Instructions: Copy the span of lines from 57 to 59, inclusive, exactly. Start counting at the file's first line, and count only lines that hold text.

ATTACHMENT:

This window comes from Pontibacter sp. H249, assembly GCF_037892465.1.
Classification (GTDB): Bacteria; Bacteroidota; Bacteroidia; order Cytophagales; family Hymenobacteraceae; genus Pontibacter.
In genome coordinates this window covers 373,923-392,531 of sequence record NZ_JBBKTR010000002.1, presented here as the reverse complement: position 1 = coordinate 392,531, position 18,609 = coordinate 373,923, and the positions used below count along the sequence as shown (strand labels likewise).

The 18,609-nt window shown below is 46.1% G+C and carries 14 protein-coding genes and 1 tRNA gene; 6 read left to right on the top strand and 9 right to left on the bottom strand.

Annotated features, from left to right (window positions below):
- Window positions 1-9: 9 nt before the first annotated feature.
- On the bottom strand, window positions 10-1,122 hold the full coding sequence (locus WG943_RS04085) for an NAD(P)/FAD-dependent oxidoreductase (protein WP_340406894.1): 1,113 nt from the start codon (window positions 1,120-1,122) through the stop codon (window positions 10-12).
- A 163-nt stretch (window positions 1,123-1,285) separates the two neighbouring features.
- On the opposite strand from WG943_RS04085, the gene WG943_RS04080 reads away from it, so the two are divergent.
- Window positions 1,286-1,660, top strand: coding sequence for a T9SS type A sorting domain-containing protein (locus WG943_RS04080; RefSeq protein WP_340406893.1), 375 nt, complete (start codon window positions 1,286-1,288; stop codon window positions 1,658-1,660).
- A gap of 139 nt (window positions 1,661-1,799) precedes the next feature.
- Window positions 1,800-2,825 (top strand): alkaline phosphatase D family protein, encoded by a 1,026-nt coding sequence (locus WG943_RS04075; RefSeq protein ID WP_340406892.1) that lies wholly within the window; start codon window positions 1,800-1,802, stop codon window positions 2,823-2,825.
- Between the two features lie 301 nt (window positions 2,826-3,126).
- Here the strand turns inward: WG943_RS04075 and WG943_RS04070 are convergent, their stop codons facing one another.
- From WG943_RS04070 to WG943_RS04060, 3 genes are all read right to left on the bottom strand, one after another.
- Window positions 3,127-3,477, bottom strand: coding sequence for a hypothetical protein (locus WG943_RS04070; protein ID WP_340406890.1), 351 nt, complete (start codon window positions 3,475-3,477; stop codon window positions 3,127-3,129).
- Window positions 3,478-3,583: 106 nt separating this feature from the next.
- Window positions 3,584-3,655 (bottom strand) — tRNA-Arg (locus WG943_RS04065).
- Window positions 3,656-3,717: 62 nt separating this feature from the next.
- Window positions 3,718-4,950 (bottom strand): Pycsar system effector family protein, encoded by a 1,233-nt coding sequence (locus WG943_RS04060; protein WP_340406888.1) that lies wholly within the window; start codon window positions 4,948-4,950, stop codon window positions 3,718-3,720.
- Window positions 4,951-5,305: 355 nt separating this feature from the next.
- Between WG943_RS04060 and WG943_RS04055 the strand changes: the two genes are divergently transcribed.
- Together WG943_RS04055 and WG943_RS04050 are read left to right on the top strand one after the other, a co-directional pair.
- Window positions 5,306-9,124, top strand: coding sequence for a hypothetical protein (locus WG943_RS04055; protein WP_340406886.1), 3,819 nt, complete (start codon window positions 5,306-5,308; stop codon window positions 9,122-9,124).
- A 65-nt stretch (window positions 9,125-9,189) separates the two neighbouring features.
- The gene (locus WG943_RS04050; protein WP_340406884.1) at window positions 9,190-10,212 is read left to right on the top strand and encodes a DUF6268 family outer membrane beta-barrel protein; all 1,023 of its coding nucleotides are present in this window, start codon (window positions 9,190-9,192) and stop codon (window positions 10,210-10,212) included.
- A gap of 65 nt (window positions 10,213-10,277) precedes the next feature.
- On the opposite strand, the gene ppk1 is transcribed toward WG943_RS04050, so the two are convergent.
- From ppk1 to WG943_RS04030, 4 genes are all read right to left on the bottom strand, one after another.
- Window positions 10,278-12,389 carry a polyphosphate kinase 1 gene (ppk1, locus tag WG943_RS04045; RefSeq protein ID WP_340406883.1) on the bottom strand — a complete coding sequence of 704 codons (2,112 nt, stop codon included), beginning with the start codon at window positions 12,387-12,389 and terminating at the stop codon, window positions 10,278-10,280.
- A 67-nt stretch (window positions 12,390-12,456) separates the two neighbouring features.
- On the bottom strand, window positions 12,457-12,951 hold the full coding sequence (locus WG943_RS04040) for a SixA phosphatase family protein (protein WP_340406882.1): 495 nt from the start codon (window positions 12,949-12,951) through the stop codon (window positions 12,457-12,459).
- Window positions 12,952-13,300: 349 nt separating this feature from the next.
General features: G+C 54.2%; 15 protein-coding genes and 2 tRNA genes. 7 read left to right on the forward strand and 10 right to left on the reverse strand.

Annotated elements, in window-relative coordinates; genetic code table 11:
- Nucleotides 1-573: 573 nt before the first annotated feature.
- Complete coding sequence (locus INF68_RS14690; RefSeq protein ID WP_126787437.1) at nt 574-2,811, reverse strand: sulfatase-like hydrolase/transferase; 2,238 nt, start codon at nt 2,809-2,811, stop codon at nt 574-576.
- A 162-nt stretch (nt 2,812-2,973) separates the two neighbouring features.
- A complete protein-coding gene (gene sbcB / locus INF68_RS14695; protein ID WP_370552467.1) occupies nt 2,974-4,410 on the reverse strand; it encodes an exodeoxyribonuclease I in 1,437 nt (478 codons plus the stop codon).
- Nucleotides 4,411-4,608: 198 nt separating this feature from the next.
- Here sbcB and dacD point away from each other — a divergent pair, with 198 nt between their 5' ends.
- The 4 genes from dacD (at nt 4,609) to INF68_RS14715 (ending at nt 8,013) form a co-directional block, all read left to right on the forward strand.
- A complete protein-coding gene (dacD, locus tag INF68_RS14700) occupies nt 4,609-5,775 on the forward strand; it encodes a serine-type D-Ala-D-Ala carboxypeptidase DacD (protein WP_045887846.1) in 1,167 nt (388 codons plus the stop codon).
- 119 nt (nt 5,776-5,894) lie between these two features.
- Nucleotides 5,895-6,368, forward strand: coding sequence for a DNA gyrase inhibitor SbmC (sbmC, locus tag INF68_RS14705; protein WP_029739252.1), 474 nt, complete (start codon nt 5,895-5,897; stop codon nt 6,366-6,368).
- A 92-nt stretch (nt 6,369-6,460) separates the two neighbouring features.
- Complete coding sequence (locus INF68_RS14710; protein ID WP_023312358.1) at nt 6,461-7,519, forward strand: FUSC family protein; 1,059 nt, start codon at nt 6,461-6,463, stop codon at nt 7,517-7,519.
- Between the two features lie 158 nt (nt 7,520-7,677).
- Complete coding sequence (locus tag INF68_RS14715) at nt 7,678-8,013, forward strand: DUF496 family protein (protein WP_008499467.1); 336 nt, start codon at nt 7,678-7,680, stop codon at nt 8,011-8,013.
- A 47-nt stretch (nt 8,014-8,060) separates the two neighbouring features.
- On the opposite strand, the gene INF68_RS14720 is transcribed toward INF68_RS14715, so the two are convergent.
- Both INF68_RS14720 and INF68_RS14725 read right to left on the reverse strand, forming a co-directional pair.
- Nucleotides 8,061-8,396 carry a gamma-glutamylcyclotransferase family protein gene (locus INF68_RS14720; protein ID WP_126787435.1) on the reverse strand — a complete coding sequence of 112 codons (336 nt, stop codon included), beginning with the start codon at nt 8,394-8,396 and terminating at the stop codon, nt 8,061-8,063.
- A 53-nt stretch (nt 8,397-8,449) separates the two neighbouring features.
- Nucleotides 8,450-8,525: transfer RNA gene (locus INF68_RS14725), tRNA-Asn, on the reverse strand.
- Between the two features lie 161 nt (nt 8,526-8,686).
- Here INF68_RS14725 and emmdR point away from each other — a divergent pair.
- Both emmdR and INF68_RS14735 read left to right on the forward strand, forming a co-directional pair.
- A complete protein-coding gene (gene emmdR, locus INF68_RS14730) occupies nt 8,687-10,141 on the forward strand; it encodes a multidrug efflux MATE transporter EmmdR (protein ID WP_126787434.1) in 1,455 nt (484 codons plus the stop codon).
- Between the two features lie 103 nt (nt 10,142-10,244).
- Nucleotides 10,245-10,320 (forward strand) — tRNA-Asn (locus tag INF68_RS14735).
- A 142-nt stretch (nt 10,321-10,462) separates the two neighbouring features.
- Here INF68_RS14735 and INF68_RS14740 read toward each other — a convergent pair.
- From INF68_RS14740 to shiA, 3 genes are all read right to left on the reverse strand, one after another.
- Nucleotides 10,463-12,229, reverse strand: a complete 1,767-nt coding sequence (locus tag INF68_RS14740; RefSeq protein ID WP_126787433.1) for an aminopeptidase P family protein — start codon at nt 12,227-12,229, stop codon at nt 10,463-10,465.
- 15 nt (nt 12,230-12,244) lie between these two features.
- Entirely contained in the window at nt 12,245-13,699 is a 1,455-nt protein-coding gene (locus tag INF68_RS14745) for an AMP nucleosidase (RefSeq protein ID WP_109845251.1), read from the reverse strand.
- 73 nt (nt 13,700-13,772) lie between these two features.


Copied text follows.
- Here INF68_RS14725 and emmdR point away from each other — a divergent pair.
- Both emmdR and INF68_RS14735 read left to right on the forward strand, forming a co-directional pair.
- A complete protein-coding gene (gene emmdR, locus INF68_RS14730) occupies nt 8,687-10,141 on the forward strand; it encodes a multidrug efflux MATE transporter EmmdR (protein ID WP_126787434.1) in 1,455 nt (484 codons plus the stop codon).